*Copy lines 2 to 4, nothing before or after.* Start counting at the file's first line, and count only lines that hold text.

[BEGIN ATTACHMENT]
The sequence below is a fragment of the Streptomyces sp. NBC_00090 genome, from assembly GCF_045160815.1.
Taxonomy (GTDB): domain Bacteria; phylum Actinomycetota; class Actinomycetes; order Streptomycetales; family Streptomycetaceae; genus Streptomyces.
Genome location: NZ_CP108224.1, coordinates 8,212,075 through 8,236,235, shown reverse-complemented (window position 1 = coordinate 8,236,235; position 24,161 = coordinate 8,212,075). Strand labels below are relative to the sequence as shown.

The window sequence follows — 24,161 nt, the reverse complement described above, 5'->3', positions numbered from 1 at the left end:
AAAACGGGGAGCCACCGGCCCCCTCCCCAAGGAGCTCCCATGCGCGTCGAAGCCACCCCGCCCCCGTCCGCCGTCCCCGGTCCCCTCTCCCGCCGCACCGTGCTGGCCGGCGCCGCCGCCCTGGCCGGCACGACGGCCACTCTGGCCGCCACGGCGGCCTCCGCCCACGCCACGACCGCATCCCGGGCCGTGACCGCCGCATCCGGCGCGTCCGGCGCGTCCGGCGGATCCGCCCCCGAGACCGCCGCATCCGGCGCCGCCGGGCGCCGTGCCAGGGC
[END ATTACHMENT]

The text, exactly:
Taxonomy (GTDB): domain Bacteria; phylum Actinomycetota; class Actinomycetes; order Streptomycetales; family Streptomycetaceae; genus Streptomyces.
Genome location: NZ_CP108224.1, coordinates 8,212,075 through 8,236,235, shown reverse-complemented (window position 1 = coordinate 8,236,235; position 24,161 = coordinate 8,212,075). Strand labels below are relative to the sequence as shown.

The window sequence follows — 24,161 nt, the reverse complement described above, 5'->3', positions numbered from 1 at the left end: